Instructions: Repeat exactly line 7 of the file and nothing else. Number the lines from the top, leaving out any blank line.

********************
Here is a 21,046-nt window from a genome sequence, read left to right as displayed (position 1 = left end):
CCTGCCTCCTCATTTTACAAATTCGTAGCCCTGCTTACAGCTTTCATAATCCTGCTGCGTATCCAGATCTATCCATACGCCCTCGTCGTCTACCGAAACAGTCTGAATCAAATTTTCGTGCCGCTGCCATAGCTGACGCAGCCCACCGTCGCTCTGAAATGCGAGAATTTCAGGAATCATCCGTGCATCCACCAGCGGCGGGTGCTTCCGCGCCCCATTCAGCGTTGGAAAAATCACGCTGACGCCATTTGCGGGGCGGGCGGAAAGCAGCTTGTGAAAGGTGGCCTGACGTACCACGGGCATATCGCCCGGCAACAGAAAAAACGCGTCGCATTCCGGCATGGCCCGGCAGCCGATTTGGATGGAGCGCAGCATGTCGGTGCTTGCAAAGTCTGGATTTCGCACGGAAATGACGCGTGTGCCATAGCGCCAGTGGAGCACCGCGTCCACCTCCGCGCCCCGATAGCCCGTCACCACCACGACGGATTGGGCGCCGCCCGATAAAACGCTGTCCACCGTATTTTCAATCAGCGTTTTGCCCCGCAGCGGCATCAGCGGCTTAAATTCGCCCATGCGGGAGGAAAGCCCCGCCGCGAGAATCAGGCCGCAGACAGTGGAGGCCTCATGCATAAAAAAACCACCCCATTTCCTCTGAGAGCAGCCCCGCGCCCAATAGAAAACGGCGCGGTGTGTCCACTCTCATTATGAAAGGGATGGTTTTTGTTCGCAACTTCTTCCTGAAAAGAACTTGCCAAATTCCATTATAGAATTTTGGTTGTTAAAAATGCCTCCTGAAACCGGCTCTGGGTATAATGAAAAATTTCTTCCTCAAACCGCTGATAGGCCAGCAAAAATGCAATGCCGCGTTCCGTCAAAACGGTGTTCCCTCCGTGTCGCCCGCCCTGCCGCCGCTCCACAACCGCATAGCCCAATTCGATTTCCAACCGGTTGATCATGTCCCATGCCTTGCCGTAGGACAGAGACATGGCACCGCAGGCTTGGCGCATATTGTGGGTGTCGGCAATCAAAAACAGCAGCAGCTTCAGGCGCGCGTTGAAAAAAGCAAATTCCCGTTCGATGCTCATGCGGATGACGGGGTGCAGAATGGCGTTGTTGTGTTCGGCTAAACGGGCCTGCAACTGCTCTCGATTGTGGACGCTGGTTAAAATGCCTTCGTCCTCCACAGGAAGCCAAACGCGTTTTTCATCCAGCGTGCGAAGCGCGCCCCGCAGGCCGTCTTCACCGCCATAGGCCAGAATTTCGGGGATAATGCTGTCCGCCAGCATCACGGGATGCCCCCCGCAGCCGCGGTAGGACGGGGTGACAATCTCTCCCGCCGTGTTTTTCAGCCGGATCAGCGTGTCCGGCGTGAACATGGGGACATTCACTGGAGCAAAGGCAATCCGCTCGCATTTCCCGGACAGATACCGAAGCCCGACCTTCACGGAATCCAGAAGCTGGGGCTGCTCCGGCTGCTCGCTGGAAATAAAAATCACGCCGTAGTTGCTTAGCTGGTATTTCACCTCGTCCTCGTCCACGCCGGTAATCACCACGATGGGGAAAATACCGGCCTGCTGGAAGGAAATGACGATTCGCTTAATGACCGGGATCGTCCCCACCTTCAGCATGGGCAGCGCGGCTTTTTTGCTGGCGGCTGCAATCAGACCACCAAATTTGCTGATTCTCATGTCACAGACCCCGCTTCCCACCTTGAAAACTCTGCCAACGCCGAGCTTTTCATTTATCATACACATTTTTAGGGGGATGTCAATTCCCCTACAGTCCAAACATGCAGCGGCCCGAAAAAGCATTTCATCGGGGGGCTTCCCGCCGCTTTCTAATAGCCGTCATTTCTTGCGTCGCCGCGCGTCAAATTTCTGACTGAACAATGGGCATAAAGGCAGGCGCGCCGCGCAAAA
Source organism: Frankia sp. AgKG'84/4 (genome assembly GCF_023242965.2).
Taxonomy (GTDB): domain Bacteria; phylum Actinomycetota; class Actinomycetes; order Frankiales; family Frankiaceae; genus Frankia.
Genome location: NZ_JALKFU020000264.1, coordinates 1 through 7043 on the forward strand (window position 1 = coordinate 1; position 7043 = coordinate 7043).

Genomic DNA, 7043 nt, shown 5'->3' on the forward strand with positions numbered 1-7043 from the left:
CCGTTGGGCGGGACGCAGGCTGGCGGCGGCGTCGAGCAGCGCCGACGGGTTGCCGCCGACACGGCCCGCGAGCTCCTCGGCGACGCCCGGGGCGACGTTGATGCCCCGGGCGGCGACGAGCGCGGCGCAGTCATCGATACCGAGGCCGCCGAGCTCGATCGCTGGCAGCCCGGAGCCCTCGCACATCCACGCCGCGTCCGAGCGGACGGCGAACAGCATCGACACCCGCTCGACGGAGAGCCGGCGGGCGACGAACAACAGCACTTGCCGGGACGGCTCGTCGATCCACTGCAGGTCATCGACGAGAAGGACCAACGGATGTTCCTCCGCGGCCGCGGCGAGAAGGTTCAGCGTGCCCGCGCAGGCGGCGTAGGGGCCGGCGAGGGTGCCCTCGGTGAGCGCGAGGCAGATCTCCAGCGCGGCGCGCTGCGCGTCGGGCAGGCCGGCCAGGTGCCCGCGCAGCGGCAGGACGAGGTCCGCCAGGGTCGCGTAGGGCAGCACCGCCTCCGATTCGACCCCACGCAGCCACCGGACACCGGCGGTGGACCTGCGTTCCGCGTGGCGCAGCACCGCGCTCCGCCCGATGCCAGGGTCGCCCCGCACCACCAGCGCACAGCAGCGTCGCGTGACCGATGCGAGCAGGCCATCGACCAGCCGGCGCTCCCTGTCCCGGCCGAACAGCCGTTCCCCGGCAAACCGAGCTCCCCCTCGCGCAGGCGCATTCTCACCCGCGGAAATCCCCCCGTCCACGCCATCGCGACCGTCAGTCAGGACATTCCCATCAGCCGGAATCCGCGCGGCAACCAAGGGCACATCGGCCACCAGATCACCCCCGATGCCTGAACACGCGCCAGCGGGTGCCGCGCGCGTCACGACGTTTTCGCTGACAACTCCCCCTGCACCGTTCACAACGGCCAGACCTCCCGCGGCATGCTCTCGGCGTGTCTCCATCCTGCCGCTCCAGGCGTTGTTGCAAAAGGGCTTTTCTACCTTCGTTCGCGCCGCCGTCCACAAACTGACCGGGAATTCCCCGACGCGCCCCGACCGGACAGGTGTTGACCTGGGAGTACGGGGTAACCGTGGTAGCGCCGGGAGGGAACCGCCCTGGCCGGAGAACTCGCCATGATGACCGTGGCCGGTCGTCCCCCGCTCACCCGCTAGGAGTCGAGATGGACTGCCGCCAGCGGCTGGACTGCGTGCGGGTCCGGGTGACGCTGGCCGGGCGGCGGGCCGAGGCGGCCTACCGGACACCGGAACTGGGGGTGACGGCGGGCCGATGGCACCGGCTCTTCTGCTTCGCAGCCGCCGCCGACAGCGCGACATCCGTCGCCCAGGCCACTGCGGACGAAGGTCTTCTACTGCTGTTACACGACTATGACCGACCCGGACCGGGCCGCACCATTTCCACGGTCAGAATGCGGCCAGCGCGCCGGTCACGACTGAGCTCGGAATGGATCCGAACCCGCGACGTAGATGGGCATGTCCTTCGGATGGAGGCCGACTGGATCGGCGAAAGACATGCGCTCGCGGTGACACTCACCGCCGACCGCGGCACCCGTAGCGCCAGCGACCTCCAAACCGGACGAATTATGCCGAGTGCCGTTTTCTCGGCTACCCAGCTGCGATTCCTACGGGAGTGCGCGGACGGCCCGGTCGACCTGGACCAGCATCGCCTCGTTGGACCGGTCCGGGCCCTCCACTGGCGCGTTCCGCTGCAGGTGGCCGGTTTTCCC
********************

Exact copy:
CCGTTGGGCGGGACGCAGGCTGGCGGCGGCGTCGAGCAGCGCCGACGGGTTGCCGCCGACACGGCCCGCGAGCTCCTCGGCGACGCCCGGGGCGACGTTGATGCCCCGGGCGGCGACGAGCGCGGCGCAGTCATCGATACCGAGGCCGCCGAGCTCGATCGCTGGCAGCCCGGAGCCCTCGCACATCCACGCCGCGTCCGAGCGGACGGCGAACAGCATCGACACCCGCTCGACGGAGAGCCGGCGGGCGACGAACAACAGCACTTGCCGGGACGGCTCGTCGATCCACTGCAGGTCATCGACGAGAAGGACCAACGGATGTTCCTCCGCGGCCGCGGCGAGAAGGTTCAGCGTGCCCGCGCAGGCGGCGTAGGGGCCGGCGAGGGTGCCCTCGGTGAGCGCGAGGCAGATCTCCAGCGCGGCGCGCTGCGCGTCGGGCAGGCCGGCCAGGTGCCCGCGCAGCGGCAGGACGAGGTCCGCCAGGGTCGCGTAGGGCAGCACCGCCTCCGATTCGACCCCACGCAGCCACCGGACACCGGCGGTGGACCTGCGTTCCGCGTGGCGCAGCACCGCGCTCCGCCCGATGCCAGGGTCGCCCCGCACCACCAGCGCACAGCAGCGTCGCGTGACCGATGCGAGCAGGCCATCGACCAGCCGGCGCTCCCTGTCCCGGCCGAACAGCCGTTCCCCGGCAAACCGAGCTCCCCCTCGCGCAGGCGCATTCTCACCCGCGGAAATCCCCCCGTCCACGCCATCGCGACCGTCAGTCAGGACATTCCCATCAGCCGGAATCCGCGCGGCAACCAAGGGCACATCGGCCACCAGATCACCCCCGATGCCTGAACACGCGCCAGCGGGTGCCGCGCGCGTCACGACGTTTTCGCTGACAACTCCCCCTGCACCGTTCACAACGGCCAGACCTCCCGCGGCATGCTCTCGGCGTGTCTCCATCCTGCCGCTCCAGGCGTTGTTGCAAAAGGGCTTTTCTACCTTCGTTCGCGCCGCCGTCCACAAACTGACCGGGAATTCCCCGACGCGCCCCGACCGGACAGGTGTTGACCTGGGAGTACGGGGTAACCGTGGTAGCGCCGGGAGGGAACCGCCCTGGCCGGAGAACTCGCCATGATGACCGTGGCCGGTCGTCCCCCGCTCACCCGCTAGGAGTCGAGATGGACTGCCGCCAGCGGCTGGACTGCGTGCGGGTCCGGGTGACGCTGGCCGGGCGGCGGGCCGAGGCGGCCTACCGGACACCGGAACTGGGGGTGACGGCGGGCCGATGGCACCGGCTCTTCTGCTTCGCAGCCGCCGCCGACAGCGCGACATCCGTCGCCCAGGCCACTGCGGACGAAGGTCTTCTACTGCTGTTACACGACTATGACCGACCCGGACCGGGCCGCACCATTTCCACGGTCAGAATGCGGCCAGCGCGCCGGTCACGACTGAGCTCGGAATGGATCCGAACCCGCGACGTAGATGGGCATGTCCTTCGGATGGAGGCCGACTGGATCGGCGAAAGACATGCGCTCGCGGTGACACTCACCGCCGACCGCGGCACCCGTAGCGCCAGCGACCTCCAAACCGGACGAATTATGCCGAGTGCCGTTTTCTCGGCTACCCAGCTGCGATTCCTACGGGAGTGCGCGGACGGCCCGGTCGACCTGGACCAGCATCGCCTCGTTGGACCGGTCCGGGCCCTCCACTGGCGCGTTCCGCTGCAGGTGGCCGGTTTTCCC